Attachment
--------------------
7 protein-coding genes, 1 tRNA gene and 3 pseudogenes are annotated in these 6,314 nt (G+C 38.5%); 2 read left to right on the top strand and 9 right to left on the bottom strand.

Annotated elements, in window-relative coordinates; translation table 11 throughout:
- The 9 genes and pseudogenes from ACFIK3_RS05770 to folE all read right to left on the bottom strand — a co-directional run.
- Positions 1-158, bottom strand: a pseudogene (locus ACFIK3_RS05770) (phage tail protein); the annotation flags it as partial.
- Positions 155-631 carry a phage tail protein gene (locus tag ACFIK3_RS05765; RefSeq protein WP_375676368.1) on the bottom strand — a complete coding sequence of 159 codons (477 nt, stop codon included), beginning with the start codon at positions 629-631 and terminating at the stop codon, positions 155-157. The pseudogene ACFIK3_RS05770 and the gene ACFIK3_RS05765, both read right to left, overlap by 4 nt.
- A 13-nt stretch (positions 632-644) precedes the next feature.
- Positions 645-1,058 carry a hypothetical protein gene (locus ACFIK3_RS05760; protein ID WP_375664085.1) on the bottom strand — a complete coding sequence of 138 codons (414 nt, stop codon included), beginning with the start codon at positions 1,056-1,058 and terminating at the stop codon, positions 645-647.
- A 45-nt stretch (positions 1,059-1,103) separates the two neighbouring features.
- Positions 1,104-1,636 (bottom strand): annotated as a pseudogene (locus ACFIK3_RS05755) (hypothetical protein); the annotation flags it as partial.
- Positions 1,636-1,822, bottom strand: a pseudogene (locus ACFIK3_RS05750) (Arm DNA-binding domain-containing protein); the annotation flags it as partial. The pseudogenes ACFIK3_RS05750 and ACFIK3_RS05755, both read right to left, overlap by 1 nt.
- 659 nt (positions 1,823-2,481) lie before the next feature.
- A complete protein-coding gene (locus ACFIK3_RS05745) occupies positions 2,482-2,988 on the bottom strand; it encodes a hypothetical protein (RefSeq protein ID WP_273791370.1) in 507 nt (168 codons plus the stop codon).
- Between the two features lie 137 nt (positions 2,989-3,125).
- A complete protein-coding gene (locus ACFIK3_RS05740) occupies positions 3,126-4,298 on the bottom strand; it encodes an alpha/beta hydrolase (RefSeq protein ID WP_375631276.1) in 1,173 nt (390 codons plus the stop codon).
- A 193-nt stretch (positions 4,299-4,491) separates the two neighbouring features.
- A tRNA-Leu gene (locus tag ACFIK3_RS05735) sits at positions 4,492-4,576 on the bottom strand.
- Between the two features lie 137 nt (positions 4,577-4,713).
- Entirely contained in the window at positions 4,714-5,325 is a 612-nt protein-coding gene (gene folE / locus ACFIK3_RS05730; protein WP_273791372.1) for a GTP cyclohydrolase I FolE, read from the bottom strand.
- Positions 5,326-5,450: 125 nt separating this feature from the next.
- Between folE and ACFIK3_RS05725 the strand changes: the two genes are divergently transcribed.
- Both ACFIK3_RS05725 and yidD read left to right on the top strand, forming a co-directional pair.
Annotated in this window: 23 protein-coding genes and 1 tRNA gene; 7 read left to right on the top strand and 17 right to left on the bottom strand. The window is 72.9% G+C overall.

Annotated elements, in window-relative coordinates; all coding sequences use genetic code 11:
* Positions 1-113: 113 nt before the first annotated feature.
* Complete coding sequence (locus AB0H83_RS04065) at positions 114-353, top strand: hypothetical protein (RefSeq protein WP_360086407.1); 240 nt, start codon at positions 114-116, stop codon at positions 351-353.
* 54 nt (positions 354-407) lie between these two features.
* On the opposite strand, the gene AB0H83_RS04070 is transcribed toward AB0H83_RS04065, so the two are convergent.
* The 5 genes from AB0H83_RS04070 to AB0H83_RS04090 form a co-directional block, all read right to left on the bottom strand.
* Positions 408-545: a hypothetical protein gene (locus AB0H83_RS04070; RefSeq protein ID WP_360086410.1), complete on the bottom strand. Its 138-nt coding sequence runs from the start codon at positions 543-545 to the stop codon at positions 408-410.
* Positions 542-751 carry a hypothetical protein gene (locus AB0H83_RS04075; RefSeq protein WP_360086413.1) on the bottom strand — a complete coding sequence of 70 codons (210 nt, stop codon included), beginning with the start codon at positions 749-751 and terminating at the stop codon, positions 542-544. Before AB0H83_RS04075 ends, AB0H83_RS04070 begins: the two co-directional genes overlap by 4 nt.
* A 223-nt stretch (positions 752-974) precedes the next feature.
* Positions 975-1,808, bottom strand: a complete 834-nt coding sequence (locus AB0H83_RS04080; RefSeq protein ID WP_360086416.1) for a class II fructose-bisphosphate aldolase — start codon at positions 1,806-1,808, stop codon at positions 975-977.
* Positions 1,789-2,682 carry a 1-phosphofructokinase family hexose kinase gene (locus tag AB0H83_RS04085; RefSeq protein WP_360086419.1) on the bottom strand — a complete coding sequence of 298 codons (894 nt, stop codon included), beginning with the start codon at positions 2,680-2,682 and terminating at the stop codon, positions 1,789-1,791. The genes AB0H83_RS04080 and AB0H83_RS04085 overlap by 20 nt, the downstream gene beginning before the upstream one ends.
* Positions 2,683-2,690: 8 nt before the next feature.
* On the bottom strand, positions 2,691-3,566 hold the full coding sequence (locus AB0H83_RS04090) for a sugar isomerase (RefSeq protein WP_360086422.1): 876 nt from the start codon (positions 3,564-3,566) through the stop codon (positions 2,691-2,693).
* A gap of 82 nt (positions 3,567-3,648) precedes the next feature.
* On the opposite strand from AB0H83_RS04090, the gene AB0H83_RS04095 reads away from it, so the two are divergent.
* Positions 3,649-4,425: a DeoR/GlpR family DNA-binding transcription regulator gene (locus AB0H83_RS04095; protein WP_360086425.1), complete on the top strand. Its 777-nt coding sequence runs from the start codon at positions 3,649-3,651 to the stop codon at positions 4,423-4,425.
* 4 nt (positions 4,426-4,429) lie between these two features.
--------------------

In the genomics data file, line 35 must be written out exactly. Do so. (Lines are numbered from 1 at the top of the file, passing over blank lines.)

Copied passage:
* On the bottom strand, positions 2,691-3,566 hold the full coding sequence (locus AB0H83_RS04090) for a sugar isomerase (RefSeq protein WP_360086422.1): 876 nt from the start codon (positions 3,564-3,566) through the stop codon (positions 2,691-2,693).